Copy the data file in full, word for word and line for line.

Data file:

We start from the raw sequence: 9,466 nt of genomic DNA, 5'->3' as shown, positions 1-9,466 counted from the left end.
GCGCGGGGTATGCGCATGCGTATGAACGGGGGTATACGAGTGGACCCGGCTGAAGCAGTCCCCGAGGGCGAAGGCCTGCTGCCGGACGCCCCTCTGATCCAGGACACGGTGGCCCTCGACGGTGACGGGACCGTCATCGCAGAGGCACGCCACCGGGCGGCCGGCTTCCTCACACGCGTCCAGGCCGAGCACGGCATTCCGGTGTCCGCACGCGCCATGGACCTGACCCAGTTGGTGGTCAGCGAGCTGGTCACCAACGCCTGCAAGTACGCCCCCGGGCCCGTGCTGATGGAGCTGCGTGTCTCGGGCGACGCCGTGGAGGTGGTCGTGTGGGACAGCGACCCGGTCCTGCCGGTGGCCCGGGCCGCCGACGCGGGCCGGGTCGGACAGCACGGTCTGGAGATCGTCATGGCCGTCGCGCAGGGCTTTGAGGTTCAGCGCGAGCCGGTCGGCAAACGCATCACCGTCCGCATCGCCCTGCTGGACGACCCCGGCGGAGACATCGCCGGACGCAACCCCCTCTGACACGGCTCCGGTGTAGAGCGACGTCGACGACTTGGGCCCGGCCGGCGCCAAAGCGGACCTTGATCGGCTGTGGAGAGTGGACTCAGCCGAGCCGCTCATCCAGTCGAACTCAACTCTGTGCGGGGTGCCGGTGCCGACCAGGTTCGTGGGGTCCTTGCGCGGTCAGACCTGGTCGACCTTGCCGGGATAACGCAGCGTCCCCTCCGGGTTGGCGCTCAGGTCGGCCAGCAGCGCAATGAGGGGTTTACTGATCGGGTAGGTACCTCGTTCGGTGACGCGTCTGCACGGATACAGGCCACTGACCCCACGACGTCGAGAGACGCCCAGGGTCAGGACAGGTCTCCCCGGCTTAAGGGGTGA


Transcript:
We start from the raw sequence: 9,466 nt of genomic DNA, 5'->3' as shown, positions 1-9,466 counted from the left end.
GCGCGGGGTATGCGCATGCGTATGAACGGGGGTATACGAGTGGACCCGGCTGAAGCAGTCCCCGAGGGCGAAGGCCTGCTGCCGGACGCCCCTCTGATCCAGGACACGGTGGCCCTCGACGGTGACGGGACCGTCATCGCAGAGGCACGCCACCGGGCGGCCGGCTTCCTCACACGCGTCCAGGCCGAGCACGGCATTCCGGTGTCCGCACGCGCCATGGACCTGACCCAGTTGGTGGTCAGCGAGCTGGTCACCAACGCCTGCAAGTACGCCCCCGGGCCCGTGCTGATGGAGCTGCGTGTCTCGGGCGACGCCGTGGAGGTGGTCGTGTGGGACAGCGACCCGGTCCTGCCGGTGGCCCGGGCCGCCGACGCGGGCCGGGTCGGACAGCACGGTCTGGAGATCGTCATGGCCGTCGCGCAGGGCTTTGAGGTTCAGCGCGAGCCGGTCGGCAAACGCATCACCGTCCGCATCGCCCTGCTGGACGACCCCGGCGGAGACATCGCCGGACGCAACCCCCTCTGACACGGCTCCGGTGTAGAGCGACGTCGACGACTTGGGCCCGGCCGGCGCCAAAGCGGACCTTGATCGGCTGTGGAGAGTGGACTCAGCCGAGCCGCTCATCCAGTCGAACTCAACTCTGTGCGGGGTGCCGGTGCCGACCAGGTTCGTGGGGTCCTTGCGCGGTCAGACCTGGTCGACCTTGCCGGGATAACGCAGCGTCCCCTCCGGGTTGGCGCTCAGGTCGGCCAGCAGCGCAATGAGGGGTTTACTGATCGGGTAGGTACCTCGTTCGGTGACGCGTCTGCACGGATACAGGCCACTGACCCCACGACGTCGAGAGACGCCCAGGGTCAGGACAGGTCTCCCCGGCTTAAGGGGTGA